LOS ANGELES — The ACLU is suing The Walt Disney Co. on behalf of a Muslim woman who claims the company discriminated against her by not allowing her to wear a headscarf while working in a Disney restaurant in Anaheim.
Former Disney employee Imane Boudlal worked at the Storytellers Cafe at the California Adventure park, directly across from Disneyland. In 2009 she requested to wear her hijab while working. The ACLU claims that two months later, Disney supervisors denied her request, allegedly due to Disney policies on employee uniforms.
Managers, however, say they worked with Boudlal on several uniform options including one involving a hat, in keeping with the restaurant’s style, to be worn over her hijab.
“We presented Ms. Boudlal with multiple options to accommodate her religious beliefs, as well as offered her several (employment) roles that would have allowed her to wear her own hijab,” Disney said in a Tuesday (Aug. 14) statement to Religion News Service. “Unfortunately, she rejected all of our efforts and has since refused to come to work.”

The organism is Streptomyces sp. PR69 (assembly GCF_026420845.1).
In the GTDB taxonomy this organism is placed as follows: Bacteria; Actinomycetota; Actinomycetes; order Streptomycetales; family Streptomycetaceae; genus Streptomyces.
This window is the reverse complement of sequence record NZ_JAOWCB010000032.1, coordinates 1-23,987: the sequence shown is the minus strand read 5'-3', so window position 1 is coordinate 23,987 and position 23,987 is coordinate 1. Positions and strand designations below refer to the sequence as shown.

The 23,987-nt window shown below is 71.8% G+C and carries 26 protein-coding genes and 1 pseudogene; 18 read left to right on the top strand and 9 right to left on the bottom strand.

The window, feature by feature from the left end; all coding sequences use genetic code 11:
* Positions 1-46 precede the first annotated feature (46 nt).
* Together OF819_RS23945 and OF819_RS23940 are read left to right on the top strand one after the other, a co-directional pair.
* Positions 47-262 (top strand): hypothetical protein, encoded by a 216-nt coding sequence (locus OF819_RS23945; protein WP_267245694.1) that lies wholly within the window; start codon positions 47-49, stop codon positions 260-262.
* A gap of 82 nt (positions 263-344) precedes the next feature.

Boudlal, a 28-year-old Moroccan American, claims she was fired for repeatedly showing up to work wearing her hijab after her request to wear it was turned down.
This is not the first time Disney has faced a hijab conflict. in 2010, a Muslim member of Disneyland’s summer program for college students wanted to wear her hijab, and was allowed to work at a ticket booth with Disney-designed headwear in place of the headscarf. (Disney park employees who work with the public are barred from having visible tattoos or jewelry, including religious symbols, and men cannot wear earrings.)
Eugene Volokh, a law school professor at the University of California, Los Angeles, said Boudlal could have “a pretty solid claim under a pretty long line of case (law) under all sorts of religions which have gotten exemptions from uniform policies for their religious headwear. This is not some special right of Muslims.”
Edina Lekovic, policy and programming director at the Muslim Public Affairs Council, noted that Muslim women with hijabs routinely work for the Transportation Security Administration as airport screeners. “If you can have women who wear a hijab who are TSA screeners and work in other aspects of professional life, I can’t see why Disney wouldn’t make an accommodation,” said Lekovic, who wears a hijab.
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